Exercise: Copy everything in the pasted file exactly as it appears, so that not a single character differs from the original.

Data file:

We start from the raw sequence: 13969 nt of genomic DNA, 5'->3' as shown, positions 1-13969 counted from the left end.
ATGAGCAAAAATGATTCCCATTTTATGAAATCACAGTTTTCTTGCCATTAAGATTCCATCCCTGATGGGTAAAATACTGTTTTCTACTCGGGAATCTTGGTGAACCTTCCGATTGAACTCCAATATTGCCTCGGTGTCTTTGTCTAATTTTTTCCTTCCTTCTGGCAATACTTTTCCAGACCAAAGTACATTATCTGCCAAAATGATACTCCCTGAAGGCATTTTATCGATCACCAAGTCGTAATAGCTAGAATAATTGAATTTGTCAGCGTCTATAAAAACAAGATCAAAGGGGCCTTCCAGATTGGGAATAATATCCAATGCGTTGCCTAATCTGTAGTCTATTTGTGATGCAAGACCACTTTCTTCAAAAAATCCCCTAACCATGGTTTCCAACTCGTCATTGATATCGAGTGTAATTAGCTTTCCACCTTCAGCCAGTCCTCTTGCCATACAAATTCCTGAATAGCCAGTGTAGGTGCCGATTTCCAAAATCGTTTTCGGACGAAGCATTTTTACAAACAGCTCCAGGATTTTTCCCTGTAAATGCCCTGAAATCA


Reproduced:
We start from the raw sequence: 13969 nt of genomic DNA, 5'->3' as shown, positions 1-13969 counted from the left end.
ATGAGCAAAAATGATTCCCATTTTATGAAATCACAGTTTTCTTGCCATTAAGATTCCATCCCTGATGGGTAAAATACTGTTTTCTACTCGGGAATCTTGGTGAACCTTCCGATTGAACTCCAATATTGCCTCGGTGTCTTTGTCTAATTTTTTCCTTCCTTCTGGCAATACTTTTCCAGACCAAAGTACATTATCTGCCAAAATGATACTCCCTGAAGGCATTTTATCGATCACCAAGTCGTAATAGCTAGAATAATTGAATTTGTCAGCGTCTATAAAAACAAGATCAAAGGGGCCTTCCAGATTGGGAATAATATCCAATGCGTTGCCTAATCTGTAGTCTATTTGTGATGCAAGACCACTTTCTTCAAAAAATCCCCTAACCATGGTTTCCAACTCGTCATTGATATCGAGTGTAATTAGCTTTCCACCTTCAGCCAGTCCTCTTGCCATACAAATTCCTGAATAGCCAGTGTAGGTGCCGATTTCCAAAATCGTTTTCGGACGAAGCATTTTTACAAACAGCTCCAGGATTTTTCCCTGTAAATGCCCTGAAATCA